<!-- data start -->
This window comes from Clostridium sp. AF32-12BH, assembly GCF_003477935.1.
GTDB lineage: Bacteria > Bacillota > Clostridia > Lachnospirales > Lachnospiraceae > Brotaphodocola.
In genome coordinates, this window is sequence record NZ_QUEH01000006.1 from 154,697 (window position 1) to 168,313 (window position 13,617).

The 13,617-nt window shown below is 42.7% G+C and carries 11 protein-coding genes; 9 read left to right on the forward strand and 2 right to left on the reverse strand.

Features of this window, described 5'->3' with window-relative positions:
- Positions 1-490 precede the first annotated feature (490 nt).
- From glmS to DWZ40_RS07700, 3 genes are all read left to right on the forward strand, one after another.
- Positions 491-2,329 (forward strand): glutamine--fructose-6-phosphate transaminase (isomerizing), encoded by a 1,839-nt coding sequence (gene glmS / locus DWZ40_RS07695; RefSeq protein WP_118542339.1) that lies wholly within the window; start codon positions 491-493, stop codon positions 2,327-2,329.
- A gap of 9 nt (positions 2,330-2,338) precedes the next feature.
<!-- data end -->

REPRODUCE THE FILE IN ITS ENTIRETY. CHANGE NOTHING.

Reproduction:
This window comes from Clostridium sp. AF32-12BH, assembly GCF_003477935.1.
GTDB lineage: Bacteria > Bacillota > Clostridia > Lachnospirales > Lachnospiraceae > Brotaphodocola.
In genome coordinates, this window is sequence record NZ_QUEH01000006.1 from 154,697 (window position 1) to 168,313 (window position 13,617).

The 13,617-nt window shown below is 42.7% G+C and carries 11 protein-coding genes; 9 read left to right on the forward strand and 2 right to left on the reverse strand.

Features of this window, described 5'->3' with window-relative positions:
- Positions 1-490 precede the first annotated feature (490 nt).
- From glmS to DWZ40_RS07700, 3 genes are all read left to right on the forward strand, one after another.
- Positions 491-2,329 (forward strand): glutamine--fructose-6-phosphate transaminase (isomerizing), encoded by a 1,839-nt coding sequence (gene glmS / locus DWZ40_RS07695; RefSeq protein WP_118542339.1) that lies wholly within the window; start codon positions 491-493, stop codon positions 2,327-2,329.
- A gap of 9 nt (positions 2,330-2,338) precedes the next feature.